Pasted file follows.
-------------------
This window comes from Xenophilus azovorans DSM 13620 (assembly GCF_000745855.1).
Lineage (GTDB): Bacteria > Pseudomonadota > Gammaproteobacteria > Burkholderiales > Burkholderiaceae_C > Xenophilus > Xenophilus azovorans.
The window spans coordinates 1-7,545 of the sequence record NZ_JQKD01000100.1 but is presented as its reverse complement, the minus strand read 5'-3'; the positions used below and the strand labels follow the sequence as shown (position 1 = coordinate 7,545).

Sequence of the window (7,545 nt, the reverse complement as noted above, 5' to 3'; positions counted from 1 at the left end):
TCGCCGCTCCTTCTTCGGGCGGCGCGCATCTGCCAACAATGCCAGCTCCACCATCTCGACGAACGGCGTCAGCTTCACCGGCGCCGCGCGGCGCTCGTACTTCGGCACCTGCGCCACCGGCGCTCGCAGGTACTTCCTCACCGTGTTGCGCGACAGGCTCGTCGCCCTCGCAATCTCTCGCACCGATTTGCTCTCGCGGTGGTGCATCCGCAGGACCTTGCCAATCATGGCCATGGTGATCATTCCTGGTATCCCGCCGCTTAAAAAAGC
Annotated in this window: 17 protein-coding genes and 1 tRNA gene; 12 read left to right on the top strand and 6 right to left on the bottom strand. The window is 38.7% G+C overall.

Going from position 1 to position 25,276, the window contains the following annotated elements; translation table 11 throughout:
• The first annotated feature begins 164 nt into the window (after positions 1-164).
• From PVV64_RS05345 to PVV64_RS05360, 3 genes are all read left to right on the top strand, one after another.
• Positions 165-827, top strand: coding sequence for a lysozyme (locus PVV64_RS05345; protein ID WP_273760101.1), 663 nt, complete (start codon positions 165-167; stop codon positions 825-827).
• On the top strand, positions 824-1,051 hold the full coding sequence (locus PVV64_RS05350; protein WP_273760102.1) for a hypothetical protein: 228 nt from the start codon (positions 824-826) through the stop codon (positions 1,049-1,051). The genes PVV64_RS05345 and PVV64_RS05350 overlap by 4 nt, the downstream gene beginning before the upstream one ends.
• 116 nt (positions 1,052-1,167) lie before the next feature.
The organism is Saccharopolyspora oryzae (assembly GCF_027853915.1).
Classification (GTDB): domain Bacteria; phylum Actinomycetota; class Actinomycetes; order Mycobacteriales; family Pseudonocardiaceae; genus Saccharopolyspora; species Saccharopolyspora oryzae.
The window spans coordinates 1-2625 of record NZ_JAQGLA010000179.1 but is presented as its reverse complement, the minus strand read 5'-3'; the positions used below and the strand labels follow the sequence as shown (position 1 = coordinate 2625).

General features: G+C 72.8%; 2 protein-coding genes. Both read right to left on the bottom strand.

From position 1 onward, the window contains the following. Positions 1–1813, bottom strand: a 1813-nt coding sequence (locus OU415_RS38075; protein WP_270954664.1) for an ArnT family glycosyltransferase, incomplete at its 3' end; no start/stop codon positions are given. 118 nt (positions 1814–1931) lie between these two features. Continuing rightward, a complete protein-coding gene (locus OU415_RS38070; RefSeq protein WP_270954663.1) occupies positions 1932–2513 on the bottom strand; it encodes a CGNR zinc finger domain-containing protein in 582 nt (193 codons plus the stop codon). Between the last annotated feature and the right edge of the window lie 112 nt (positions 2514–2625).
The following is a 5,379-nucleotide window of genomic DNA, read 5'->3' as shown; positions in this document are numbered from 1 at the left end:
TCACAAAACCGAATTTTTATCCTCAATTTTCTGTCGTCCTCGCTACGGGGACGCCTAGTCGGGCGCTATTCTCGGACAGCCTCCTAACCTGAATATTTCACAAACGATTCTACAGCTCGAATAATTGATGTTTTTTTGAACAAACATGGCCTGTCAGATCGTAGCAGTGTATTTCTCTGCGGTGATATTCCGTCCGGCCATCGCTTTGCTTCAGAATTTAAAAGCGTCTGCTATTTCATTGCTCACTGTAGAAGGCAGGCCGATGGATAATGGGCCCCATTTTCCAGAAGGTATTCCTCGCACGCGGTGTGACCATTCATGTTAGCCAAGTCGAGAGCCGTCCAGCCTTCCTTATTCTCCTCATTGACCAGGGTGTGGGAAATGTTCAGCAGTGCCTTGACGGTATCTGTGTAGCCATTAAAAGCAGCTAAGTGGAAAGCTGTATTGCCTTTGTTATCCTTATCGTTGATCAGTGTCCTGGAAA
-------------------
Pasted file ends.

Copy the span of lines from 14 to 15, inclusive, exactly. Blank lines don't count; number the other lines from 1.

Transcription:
Classification (GTDB): domain Bacteria; phylum Actinomycetota; class Actinomycetes; order Mycobacteriales; family Pseudonocardiaceae; genus Saccharopolyspora; species Saccharopolyspora oryzae.
The window spans coordinates 1-2625 of record NZ_JAQGLA010000179.1 but is presented as its reverse complement, the minus strand read 5'-3'; the positions used below and the strand labels follow the sequence as shown (position 1 = coordinate 2625).